TEAM Up asks journalists and entertainment writers for the inside scoop on their powerful and responsibly told stories of people dealing with mental health issues.
By Katherine Kam
SAN FRANCISCO—When I read about the suicides of three students of Asian descent at the California Institute of Technology in 2009, I was shocked by the loss of such gifted young men. But I also questioned the lack of in-depth stories about the problems of depression and suicide in Asian-American students. It’s not an easy topic to address, but it seemed timely. For several years, I had seen headlines about suicides of Asian-American students in other parts of the country, but after initial stories about the deaths, coverage would fall off. It was hard to find analysis of the mental health issues and the role that culture plays in Asian-Americans’ understanding of mental illness, including depression. As I would find out, culture influences people’s willingness to seek help when they’re struggling psychologically.
I received a Rosalynn Carter Fellowship for Mental Health Journalism for 2012–2013, a gift that allowed me to lead a large project on depression and suicide among Asian-American teens and college students. A longtime health reporter, I started by searching the academic literature, which was plentiful, but little had made it into the media. After gathering statistics and background information, I traveled to various parts of the country to interview mental health professionals, college students, parents of teens with depression and other sources. I discovered that many Asian-Americans don’t understand the symptoms of depression, or worry about losing face if they tell anyone about their problems. But I was extremely fortunate to find two mothers who talked movingly about their child’s depression or suicide. They were passionate about urging other Asian-American families to seek help because it might save a young person’s life.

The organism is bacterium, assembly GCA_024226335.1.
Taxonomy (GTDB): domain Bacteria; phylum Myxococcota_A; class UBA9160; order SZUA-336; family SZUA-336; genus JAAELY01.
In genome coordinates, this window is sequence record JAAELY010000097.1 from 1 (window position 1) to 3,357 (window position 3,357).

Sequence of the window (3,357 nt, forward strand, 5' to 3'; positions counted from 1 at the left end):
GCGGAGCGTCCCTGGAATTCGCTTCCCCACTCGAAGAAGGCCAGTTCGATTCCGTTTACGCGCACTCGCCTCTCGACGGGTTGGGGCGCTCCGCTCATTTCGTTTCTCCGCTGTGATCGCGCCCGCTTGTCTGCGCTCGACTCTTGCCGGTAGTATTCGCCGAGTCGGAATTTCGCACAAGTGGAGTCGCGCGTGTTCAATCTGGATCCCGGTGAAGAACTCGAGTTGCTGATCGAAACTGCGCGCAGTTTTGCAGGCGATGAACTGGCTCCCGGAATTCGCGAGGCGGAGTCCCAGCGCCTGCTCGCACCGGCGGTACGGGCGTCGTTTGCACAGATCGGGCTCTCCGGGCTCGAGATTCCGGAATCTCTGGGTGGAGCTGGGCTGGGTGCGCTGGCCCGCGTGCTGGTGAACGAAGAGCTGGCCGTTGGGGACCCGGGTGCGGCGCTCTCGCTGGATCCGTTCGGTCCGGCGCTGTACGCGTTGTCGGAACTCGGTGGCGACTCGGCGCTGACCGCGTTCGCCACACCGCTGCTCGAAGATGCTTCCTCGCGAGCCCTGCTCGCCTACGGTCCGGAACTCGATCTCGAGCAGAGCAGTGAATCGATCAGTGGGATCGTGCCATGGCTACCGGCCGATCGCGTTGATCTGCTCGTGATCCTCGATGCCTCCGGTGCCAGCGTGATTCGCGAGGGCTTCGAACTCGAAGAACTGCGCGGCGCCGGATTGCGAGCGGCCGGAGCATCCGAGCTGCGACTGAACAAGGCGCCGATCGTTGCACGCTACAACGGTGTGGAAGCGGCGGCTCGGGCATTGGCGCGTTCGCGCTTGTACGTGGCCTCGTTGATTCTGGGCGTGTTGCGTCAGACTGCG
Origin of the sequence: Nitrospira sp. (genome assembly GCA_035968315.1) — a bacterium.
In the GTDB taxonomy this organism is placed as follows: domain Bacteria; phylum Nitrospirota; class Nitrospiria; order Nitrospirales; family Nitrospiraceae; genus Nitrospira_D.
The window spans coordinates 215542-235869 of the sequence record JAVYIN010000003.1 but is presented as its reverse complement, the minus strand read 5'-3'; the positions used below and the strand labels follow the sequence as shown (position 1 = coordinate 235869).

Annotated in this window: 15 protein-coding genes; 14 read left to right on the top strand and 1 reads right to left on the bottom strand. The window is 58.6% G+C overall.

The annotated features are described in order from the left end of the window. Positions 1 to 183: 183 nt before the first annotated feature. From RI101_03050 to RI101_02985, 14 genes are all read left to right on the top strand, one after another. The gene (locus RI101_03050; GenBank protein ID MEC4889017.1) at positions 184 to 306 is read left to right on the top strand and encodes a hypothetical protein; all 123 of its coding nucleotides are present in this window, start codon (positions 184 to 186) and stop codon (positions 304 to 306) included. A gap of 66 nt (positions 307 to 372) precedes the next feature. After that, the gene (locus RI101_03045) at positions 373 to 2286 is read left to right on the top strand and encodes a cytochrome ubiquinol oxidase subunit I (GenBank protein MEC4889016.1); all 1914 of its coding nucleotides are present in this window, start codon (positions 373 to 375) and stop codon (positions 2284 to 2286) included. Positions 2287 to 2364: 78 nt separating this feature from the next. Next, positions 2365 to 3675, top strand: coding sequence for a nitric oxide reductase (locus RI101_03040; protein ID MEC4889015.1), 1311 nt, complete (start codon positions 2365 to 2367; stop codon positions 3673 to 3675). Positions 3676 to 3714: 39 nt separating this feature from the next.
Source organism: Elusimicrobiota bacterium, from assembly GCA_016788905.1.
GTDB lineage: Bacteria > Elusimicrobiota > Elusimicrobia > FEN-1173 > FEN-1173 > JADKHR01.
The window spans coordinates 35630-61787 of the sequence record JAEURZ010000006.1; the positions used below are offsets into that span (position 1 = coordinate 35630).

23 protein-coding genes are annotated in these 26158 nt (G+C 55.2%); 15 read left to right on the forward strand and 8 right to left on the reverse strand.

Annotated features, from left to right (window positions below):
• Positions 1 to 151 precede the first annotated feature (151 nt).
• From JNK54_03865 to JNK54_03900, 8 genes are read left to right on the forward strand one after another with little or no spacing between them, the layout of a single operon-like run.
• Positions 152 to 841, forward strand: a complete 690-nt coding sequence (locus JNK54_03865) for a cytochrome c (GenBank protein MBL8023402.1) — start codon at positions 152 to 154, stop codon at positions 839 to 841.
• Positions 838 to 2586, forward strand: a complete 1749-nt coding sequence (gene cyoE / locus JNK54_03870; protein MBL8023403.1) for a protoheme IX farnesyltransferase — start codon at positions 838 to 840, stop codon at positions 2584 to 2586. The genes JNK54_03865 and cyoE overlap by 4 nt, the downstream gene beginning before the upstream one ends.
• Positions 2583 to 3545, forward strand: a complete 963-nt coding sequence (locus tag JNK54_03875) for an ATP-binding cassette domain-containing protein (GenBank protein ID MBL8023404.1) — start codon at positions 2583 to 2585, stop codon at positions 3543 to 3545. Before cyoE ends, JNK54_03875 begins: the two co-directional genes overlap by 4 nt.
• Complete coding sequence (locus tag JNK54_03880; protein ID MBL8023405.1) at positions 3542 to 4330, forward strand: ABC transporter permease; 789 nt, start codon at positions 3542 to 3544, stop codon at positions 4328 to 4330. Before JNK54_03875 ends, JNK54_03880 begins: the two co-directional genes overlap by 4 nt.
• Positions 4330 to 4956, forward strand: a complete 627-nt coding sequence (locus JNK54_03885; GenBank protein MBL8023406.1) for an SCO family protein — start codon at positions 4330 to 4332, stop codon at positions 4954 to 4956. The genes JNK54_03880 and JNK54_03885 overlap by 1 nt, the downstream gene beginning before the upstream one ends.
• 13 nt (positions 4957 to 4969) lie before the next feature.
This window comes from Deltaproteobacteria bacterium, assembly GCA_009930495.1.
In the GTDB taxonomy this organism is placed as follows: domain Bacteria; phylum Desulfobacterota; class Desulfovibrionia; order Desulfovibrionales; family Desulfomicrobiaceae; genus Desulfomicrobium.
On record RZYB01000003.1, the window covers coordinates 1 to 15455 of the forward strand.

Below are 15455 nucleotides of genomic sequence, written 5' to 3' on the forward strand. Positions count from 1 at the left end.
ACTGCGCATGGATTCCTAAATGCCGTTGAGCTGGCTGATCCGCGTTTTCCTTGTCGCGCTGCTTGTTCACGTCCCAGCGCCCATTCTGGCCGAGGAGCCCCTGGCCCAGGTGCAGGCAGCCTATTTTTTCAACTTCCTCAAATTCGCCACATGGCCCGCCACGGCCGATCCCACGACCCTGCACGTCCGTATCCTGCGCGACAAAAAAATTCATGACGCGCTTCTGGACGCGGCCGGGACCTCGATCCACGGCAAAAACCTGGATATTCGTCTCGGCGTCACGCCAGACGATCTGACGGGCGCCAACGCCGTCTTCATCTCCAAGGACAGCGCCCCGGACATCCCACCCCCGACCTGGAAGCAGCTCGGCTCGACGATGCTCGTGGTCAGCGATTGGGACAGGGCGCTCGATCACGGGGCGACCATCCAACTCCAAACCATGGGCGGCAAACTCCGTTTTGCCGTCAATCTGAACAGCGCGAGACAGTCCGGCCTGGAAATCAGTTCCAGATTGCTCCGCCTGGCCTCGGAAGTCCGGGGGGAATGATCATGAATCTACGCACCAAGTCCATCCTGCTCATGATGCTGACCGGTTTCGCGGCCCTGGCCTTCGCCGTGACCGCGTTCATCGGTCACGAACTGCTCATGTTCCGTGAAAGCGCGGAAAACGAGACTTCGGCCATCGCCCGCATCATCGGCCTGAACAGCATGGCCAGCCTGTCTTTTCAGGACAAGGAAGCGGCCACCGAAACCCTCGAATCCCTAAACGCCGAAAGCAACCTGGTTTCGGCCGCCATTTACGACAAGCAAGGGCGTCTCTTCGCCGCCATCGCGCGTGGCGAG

I discovered that many Asian-Americans don’t understand the symptoms of depression, or worry about losing face if they tell anyone about their problems.
In September 2013, my three-part series was published in New America Media and multiple ethnic news outlets. The stories ran in English, but some of the pieces were also translated into Chinese and Korean. I’ve gotten positive emails from many Asian-Americans, who often told me that the stories felt genuine to them. Some Asian-American organizations and mental health advocacy groups have also featured the series on their websites. I’m grateful for the strong interest and have already begun pursuing several new stories on mental health among Asian-Americans.
Katherine Kam is an independent journalist in the San Francisco Bay Area. She specializes in reporting on health and medicine for national publications. In 2012, she received a Rosalynn Carter Fellowship for Mental Health Journalism to write about mental health in Asian-American students. Read her coverage:
Cultural Stigma Hurts Asian American Teens with Depression
A Psychological Lifeline for Asian American Teens
On Some College Campuses, a Focus on Asian American Mental Health